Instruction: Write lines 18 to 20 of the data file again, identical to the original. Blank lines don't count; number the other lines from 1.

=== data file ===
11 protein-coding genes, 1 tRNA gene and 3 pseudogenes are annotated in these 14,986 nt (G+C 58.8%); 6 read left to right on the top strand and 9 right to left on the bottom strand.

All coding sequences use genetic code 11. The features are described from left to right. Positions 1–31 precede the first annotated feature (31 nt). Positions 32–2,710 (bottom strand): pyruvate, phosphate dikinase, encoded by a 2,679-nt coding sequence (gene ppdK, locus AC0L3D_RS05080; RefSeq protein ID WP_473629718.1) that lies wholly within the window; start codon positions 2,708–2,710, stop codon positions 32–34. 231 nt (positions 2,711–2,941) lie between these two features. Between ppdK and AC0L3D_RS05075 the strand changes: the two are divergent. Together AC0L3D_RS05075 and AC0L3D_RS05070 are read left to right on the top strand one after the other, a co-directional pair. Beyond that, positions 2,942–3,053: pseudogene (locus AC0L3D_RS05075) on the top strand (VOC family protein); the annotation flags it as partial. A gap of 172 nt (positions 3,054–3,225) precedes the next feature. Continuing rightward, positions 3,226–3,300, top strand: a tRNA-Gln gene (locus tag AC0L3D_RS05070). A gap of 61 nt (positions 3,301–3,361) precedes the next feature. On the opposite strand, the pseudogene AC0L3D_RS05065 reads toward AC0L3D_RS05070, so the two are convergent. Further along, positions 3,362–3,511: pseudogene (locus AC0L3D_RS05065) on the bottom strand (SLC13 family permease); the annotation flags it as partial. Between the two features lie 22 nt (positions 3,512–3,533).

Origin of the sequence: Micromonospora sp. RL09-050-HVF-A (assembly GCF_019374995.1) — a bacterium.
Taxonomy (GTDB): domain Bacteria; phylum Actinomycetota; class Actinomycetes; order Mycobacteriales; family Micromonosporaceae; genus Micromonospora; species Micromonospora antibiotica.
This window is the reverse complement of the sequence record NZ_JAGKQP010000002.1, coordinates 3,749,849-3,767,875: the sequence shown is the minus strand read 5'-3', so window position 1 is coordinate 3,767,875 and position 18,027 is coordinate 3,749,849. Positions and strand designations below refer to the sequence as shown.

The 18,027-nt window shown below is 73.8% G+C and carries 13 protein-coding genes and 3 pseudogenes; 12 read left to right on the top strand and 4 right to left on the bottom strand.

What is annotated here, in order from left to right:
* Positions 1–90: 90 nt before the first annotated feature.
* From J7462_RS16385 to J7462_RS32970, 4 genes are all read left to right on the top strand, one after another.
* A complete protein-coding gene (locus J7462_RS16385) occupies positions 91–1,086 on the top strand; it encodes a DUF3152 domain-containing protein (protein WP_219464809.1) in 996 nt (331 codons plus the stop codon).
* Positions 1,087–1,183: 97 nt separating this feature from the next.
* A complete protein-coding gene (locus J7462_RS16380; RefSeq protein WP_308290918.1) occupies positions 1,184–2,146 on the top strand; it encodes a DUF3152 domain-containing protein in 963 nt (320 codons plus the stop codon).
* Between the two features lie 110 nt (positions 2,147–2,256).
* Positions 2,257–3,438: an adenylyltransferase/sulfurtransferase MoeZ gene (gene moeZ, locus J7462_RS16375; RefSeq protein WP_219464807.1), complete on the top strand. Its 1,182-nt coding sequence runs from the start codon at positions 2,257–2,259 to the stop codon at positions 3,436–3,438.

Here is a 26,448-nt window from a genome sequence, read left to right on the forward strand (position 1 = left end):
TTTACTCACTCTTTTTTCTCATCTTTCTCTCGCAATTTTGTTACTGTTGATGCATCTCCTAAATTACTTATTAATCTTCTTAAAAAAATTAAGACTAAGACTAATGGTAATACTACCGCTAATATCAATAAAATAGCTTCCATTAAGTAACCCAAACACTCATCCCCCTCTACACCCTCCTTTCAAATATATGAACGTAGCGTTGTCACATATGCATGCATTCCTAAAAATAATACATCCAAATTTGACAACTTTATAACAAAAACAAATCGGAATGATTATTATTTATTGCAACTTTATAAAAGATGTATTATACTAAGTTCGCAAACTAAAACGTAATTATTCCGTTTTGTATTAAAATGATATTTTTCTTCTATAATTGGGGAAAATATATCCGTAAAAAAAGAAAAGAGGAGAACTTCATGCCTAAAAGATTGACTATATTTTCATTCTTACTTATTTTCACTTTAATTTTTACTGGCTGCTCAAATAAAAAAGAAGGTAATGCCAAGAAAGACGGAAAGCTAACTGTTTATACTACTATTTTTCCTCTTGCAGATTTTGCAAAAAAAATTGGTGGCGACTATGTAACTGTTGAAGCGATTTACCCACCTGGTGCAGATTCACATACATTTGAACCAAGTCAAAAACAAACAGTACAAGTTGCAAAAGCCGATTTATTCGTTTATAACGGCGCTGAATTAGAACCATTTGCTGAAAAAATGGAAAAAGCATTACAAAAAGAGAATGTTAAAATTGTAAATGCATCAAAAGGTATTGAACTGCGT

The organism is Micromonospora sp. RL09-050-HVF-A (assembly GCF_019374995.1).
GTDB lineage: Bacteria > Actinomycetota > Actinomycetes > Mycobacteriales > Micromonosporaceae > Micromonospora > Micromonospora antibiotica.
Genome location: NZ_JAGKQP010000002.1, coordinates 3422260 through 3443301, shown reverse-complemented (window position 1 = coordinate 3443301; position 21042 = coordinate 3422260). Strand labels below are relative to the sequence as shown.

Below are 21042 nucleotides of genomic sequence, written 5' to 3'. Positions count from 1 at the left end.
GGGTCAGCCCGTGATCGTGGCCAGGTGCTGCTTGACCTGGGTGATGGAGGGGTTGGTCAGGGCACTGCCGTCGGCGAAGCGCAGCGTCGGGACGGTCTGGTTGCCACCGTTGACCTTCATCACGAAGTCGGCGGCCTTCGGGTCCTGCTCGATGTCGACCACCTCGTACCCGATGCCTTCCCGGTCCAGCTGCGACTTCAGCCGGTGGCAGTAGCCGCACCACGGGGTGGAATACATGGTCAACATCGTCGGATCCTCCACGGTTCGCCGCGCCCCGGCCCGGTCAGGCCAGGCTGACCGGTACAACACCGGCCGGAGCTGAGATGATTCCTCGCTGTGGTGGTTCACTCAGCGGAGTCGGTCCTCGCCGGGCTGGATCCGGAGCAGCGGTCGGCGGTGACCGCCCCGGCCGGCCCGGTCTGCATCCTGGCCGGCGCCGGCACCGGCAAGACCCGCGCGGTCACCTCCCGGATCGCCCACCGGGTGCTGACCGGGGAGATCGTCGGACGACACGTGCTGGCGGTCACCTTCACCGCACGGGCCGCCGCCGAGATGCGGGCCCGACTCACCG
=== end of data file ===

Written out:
GTDB lineage: Bacteria > Actinomycetota > Actinomycetes > Mycobacteriales > Micromonosporaceae > Micromonospora > Micromonospora antibiotica.
Genome location: NZ_JAGKQP010000002.1, coordinates 3422260 through 3443301, shown reverse-complemented (window position 1 = coordinate 3443301; position 21042 = coordinate 3422260). Strand labels below are relative to the sequence as shown.

Below are 21042 nucleotides of genomic sequence, written 5' to 3'. Positions count from 1 at the left end.